It was a long walk from 14th Street to Port Authority—about two miles. But it was a pleasant evening, and the walk sure beat spending money on the subway. Besides, I had some things to discuss with God. And long walks are ideal prayer time.
I’d just started thinking of conversion. A new world was opening up to me; the walls of fear and hesitation were breaking down. So that night, God and I talked. I walked the twilit Manhattan streets automatically, paying more mind to my silent prayers than my steps. I don’t know if this is right, I’d told Him. It’s such a big change. One doesn’t go from a non-denominational upbringing to a religion steeped in tradition so easily. Or at all? I wasn’t sure.
Please give me something to say I’m going in the right direction, I silently pleaded, not normally one to plead for anything, silently or otherwise.
I turned the corner onto 8th Avenue, and there was a man bellowing Bible verses on the sidewalk.
He looked normal enough, not like the scraggly-bearded homeless men with apocalypse signs. His voice was crisp, like an actual preacher. I became conscious of my walking again, only because I’d nearly lurched onto the sidewalk. When I stepped up to him, he hesitated in his reading. I spoke before he could start up again.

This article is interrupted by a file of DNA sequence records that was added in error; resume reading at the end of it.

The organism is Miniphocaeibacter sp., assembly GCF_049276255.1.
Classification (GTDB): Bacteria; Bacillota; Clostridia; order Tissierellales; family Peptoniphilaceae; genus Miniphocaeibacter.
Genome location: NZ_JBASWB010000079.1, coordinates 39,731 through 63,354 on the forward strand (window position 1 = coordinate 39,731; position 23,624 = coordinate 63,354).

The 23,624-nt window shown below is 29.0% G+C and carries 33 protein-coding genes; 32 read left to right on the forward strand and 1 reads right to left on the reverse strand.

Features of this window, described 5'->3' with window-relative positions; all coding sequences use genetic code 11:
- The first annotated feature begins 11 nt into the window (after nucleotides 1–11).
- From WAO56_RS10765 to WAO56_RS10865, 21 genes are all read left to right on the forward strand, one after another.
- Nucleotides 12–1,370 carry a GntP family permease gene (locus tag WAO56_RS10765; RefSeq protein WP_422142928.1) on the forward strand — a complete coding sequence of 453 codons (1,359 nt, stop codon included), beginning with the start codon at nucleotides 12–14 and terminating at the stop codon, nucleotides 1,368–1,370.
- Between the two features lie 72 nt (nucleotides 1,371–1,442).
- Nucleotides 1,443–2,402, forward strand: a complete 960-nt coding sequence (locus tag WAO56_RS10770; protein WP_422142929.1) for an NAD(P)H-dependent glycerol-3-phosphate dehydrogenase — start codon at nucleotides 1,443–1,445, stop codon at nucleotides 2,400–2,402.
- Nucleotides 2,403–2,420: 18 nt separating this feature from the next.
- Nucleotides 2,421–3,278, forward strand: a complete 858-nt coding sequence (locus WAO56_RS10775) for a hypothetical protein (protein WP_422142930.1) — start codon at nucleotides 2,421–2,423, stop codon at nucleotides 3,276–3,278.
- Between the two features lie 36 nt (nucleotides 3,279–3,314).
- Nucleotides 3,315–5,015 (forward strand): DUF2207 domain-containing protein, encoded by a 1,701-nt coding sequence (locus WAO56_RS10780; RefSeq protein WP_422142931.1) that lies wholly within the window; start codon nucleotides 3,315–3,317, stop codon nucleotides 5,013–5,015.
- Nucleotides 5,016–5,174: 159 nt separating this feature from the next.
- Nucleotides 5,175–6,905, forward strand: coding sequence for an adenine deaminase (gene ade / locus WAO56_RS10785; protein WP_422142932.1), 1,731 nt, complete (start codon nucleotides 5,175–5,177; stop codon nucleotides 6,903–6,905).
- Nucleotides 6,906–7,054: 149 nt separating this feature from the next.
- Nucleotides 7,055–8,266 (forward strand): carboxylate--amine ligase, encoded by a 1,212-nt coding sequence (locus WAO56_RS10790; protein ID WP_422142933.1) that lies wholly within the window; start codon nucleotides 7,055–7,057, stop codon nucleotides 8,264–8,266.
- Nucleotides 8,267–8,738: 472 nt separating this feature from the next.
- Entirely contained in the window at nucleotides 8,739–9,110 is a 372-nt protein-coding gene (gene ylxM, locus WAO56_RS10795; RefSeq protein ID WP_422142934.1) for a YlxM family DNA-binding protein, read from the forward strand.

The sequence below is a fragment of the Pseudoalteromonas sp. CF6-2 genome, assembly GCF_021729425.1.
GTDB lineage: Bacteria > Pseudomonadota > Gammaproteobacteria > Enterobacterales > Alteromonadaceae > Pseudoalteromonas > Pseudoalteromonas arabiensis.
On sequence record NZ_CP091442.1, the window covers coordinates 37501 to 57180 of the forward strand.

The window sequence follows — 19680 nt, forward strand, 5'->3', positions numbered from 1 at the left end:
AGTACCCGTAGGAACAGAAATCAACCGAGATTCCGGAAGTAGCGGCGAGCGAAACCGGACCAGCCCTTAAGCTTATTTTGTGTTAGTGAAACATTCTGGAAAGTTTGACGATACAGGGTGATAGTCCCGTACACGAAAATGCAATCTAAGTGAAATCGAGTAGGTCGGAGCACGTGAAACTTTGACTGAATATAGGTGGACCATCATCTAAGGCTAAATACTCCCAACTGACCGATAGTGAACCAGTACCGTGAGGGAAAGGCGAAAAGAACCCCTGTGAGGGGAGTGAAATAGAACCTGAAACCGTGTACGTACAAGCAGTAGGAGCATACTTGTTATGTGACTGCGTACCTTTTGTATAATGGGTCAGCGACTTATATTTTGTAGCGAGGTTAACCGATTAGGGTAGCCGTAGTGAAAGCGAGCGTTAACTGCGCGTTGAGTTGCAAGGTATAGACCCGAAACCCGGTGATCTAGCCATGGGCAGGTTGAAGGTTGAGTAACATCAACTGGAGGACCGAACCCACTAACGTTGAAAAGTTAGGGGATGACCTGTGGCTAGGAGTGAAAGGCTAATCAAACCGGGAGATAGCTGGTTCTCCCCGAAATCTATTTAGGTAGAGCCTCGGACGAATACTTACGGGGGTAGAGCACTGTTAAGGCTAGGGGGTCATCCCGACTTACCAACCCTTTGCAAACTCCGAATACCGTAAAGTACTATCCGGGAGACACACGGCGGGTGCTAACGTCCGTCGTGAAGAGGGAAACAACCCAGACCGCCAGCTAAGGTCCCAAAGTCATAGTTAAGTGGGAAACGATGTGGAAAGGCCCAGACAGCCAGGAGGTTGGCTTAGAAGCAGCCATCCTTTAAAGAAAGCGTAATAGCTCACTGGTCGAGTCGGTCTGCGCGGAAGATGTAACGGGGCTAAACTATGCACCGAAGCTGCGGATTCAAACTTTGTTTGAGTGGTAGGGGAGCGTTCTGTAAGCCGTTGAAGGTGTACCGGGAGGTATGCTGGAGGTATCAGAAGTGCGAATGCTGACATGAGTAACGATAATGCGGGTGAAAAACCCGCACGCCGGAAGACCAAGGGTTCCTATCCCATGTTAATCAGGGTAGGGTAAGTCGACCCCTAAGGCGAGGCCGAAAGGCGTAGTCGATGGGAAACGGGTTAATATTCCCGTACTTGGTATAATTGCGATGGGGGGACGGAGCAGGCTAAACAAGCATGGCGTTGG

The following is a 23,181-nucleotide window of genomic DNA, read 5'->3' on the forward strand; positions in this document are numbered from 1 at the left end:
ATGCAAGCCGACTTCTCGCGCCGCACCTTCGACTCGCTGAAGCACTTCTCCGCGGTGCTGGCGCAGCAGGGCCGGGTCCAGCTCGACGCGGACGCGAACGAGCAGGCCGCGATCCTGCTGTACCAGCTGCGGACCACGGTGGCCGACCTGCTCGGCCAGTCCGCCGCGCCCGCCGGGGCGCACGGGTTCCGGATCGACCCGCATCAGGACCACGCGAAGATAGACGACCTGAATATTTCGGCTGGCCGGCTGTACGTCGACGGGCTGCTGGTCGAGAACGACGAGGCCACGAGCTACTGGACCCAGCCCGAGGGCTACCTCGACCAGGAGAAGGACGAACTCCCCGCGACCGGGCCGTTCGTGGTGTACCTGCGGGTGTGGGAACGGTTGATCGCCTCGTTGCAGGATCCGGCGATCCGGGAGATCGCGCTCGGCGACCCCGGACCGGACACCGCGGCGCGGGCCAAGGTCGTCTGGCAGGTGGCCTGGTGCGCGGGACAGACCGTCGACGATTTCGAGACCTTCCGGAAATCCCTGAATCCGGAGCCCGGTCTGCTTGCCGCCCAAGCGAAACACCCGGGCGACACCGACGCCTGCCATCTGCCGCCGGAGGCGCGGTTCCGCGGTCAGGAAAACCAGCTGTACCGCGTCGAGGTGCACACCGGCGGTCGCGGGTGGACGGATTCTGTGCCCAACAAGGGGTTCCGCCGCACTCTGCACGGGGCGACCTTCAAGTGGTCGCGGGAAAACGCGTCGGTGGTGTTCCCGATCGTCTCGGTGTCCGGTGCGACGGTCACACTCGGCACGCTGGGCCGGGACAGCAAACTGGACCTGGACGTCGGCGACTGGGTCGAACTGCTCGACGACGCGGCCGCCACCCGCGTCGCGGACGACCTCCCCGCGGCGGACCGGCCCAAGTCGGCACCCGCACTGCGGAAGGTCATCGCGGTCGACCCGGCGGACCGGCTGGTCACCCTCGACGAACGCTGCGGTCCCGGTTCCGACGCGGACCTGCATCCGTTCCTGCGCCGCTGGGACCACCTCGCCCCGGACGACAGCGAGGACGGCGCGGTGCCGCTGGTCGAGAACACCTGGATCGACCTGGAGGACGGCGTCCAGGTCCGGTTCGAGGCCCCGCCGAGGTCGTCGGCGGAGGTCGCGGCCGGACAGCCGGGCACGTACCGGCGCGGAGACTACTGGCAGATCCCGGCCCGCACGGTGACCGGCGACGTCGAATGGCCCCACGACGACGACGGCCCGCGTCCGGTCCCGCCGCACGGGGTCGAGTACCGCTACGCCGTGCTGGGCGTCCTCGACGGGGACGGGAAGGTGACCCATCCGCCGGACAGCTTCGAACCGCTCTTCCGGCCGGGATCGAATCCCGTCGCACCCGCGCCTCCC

“Thank you,” I said. “I’ve been walking and talking to God, looking for answers.”
He was speechless at first—had anyone ever talked to him?—but then, he smiled. “Thank you.” He pointed toward the sky. “The answers aren’t down here. They’re up there.”
I can’t remember if he resumed his reading after. Maybe he just watched me leave. Maybe he, too, had been searching for answers. My steps quickened. My vision blurred, the crazy woman laughing and weeping outside Penn Station. I guess this is it, I said, grasping the cross I wore around my neck. To say “Thank You” wasn’t adequate. I had to get home. I had to share it. And I had to start.